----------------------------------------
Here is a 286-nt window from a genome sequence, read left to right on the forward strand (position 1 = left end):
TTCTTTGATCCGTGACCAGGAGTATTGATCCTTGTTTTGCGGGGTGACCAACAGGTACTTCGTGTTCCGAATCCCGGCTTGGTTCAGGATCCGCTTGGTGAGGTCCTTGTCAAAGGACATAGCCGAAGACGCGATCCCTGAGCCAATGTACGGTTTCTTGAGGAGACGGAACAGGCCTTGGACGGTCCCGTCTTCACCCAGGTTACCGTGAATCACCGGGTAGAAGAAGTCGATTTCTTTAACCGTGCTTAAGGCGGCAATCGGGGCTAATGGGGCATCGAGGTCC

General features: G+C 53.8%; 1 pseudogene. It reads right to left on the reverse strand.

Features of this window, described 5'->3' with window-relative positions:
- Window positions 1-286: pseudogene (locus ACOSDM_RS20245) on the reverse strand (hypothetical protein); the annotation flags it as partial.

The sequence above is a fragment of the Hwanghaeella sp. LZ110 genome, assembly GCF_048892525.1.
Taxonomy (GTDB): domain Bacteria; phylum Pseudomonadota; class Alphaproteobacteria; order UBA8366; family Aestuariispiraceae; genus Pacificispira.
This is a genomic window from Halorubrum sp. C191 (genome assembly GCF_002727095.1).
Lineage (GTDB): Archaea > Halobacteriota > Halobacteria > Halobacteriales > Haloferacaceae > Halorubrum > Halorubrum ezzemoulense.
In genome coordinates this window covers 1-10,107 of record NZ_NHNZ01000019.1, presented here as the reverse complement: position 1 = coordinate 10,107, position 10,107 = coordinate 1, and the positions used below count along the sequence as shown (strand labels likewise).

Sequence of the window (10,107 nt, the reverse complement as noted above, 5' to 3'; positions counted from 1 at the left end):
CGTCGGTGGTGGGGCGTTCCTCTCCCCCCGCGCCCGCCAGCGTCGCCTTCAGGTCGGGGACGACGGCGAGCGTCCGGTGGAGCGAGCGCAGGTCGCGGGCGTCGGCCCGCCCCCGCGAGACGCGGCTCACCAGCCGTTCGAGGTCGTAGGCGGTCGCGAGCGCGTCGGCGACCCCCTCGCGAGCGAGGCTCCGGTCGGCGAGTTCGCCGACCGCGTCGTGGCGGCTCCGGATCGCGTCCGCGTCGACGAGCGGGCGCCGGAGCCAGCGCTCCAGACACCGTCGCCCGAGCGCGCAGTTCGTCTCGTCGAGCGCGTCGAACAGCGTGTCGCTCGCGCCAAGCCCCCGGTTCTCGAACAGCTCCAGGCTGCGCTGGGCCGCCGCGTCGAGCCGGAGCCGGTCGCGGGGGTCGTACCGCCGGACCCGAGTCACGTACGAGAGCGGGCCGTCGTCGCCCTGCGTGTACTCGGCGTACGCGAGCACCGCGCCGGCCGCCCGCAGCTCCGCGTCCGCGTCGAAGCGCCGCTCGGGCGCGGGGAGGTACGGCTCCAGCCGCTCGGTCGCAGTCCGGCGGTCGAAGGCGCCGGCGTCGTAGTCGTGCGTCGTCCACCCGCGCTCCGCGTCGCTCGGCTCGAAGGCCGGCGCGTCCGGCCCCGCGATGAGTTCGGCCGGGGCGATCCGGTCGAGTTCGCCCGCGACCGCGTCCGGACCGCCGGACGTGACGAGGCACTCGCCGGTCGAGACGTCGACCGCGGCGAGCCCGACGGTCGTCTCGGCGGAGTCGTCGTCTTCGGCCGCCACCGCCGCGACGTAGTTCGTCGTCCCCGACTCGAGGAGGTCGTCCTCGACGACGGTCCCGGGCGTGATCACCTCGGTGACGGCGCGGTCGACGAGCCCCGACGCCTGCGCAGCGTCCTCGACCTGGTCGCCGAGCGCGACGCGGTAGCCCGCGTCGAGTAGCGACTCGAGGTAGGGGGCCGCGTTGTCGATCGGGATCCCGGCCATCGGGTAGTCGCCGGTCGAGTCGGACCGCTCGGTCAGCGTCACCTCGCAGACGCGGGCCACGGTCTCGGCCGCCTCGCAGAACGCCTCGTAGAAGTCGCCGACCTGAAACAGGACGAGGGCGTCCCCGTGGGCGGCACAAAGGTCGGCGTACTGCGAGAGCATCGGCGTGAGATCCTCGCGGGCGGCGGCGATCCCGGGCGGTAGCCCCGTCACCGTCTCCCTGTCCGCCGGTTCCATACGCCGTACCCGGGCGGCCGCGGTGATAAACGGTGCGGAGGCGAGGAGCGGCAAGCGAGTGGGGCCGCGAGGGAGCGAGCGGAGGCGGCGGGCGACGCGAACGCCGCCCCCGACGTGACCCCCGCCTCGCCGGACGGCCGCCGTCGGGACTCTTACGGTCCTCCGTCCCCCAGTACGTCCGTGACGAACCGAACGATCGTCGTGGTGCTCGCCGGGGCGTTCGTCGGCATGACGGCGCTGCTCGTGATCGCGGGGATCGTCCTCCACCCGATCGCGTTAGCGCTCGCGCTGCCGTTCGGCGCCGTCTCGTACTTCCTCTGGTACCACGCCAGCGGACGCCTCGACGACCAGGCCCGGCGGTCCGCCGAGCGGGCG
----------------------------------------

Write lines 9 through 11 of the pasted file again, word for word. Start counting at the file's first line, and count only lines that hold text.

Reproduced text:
Lineage (GTDB): Archaea > Halobacteriota > Halobacteria > Halobacteriales > Haloferacaceae > Halorubrum > Halorubrum ezzemoulense.
In genome coordinates this window covers 1-10,107 of record NZ_NHNZ01000019.1, presented here as the reverse complement: position 1 = coordinate 10,107, position 10,107 = coordinate 1, and the positions used below count along the sequence as shown (strand labels likewise).

Sequence of the window (10,107 nt, the reverse complement as noted above, 5' to 3'; positions counted from 1 at the left end):